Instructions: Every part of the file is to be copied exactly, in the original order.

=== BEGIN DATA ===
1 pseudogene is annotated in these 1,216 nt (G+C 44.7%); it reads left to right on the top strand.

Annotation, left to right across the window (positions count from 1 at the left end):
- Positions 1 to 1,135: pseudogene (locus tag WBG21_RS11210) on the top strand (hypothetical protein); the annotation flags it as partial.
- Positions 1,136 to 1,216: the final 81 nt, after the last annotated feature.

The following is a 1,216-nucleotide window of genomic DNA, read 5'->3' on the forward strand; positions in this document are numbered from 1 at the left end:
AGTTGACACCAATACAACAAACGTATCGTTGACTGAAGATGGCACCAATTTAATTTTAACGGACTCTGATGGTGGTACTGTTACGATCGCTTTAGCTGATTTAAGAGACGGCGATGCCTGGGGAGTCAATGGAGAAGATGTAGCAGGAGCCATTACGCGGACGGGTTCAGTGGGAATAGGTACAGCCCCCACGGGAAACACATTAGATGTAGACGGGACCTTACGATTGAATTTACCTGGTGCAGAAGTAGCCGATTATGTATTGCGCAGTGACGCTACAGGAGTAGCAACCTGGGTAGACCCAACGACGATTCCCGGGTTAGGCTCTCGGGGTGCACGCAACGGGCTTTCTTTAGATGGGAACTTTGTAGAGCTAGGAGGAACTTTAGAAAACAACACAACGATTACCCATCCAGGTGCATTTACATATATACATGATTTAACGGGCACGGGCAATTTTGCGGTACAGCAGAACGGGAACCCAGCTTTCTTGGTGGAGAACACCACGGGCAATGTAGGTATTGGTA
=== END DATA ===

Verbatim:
1 pseudogene is annotated in these 1,216 nt (G+C 44.7%); it reads left to right on the top strand.

Annotation, left to right across the window (positions count from 1 at the left end):
- Positions 1 to 1,135: pseudogene (locus tag WBG21_RS11210) on the top strand (hypothetical protein); the annotation flags it as partial.
- Positions 1,136 to 1,216: the final 81 nt, after the last annotated feature.

The following is a 1,216-nucleotide window of genomic DNA, read 5'->3' on the forward strand; positions in this document are numbered from 1 at the left end:
AGTTGACACCAATACAACAAACGTATCGTTGACTGAAGATGGCACCAATTTAATTTTAACGGACTCTGATGGTGGTACTGTTACGATCGCTTTAGCTGATTTAAGAGACGGCGATGCCTGGGGAGTCAATGGAGAAGATGTAGCAGGAGCCATTACGCGGACGGGTTCAGTGGGAATAGGTACAGCCCCCACGGGAAACACATTAGATGTAGACGGGACCTTACGATTGAATTTACCTGGTGCAGAAGTAGCCGATTATGTATTGCGCAGTGACGCTACAGGAGTAGCAACCTGGGTAGACCCAACGACGATTCCCGGGTTAGGCTCTCGGGGTGCACGCAACGGGCTTTCTTTAGATGGGAACTTTGTAGAGCTAGGAGGAACTTTAGAAAACAACACAACGATTACCCATCCAGGTGCATTTACATATATACATGATTTAACGGGCACGGGCAATTTTGCGGTACAGCAGAACGGGAACCCAGCTTTCTTGGTGGAGAACACCACGGGCAATGTAGGTATTGGTA